Dear Friends of "Dial Daily Bread,"
There is a sin that God cannot forgive--not because He doesn't want to, but because it's impossible to. And the only reason why is because the sinner doesn't want it to be forgiven. He has made the decision to cling to his sin forever. That is why it is called "unpardonable." The Savior cannot force him to let go of it.
Is such a person happy after he has committed it? The common idea may be that no, he is very miserable. But it is more likely that he is remarkably carefree and lighthearted. He could be eternally smiling, even have a sparkling personality. The Holy Spirit is no longer convicting him of sin! Jesus said that His first work with any of us is this: "When He is come, He will convict the world of sin" (John 16:8). The holy nerve of conscience has been severed, and the sinner goes on through life with no voice getting through to reprove him of wrongdoing.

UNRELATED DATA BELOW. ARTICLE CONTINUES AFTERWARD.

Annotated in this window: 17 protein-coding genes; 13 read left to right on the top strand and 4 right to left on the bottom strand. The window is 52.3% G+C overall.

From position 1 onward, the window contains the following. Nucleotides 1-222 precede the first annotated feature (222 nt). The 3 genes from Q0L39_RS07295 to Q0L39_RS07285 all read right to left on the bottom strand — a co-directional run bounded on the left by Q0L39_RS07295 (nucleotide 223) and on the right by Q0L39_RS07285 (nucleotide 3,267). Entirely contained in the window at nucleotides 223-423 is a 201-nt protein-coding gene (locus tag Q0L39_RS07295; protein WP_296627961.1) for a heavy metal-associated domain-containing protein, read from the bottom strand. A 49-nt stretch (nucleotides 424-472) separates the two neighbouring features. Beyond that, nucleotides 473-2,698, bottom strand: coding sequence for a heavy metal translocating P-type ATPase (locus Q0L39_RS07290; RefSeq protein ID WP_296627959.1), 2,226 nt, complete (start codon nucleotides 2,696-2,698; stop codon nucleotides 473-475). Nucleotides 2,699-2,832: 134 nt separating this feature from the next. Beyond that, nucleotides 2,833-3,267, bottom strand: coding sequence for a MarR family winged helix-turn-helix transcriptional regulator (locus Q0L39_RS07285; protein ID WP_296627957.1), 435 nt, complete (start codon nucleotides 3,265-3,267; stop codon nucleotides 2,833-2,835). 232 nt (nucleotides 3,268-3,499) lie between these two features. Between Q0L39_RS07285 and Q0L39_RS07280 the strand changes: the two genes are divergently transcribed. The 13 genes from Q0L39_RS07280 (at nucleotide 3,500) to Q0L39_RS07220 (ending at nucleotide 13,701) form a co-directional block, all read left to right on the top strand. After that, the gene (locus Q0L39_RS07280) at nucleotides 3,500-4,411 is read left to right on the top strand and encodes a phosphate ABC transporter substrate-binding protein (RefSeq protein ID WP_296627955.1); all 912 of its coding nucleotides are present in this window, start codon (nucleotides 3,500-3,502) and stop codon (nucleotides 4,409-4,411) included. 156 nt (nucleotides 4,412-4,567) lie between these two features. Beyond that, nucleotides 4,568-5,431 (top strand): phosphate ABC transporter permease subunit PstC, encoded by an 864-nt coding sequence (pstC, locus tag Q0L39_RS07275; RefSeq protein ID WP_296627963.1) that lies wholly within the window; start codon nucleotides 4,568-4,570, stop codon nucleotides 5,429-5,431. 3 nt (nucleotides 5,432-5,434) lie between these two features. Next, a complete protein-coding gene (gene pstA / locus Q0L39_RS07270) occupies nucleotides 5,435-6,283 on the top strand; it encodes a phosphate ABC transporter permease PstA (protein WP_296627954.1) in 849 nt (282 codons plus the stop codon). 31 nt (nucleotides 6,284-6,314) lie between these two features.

If the result of committing the unpardonable sin were a feeling of destitution, of woe, the sinner might desire reconciliation with God--which is what the Lord wants for him. The True Witness says to "the angel of the church of the Laodiceans," "I wish you were cold or hot" (Rev. 3:15). If the "angel" were "hot," he would be cooperating with the Lord Jesus; if he were "cold," he would be shivering with extreme discomfort and would seek the heat.
The Laodicean "angel" cannot go on forever in a lukewarm state; something somewhere, sometime, will have to change. For the "angel" to remain insensitive, lukewarm, is perilously close to a sin against the Holy Spirit.
--Robert J. Wieland
From the "Dial Daily Bread" Archive: April 16, 2005.
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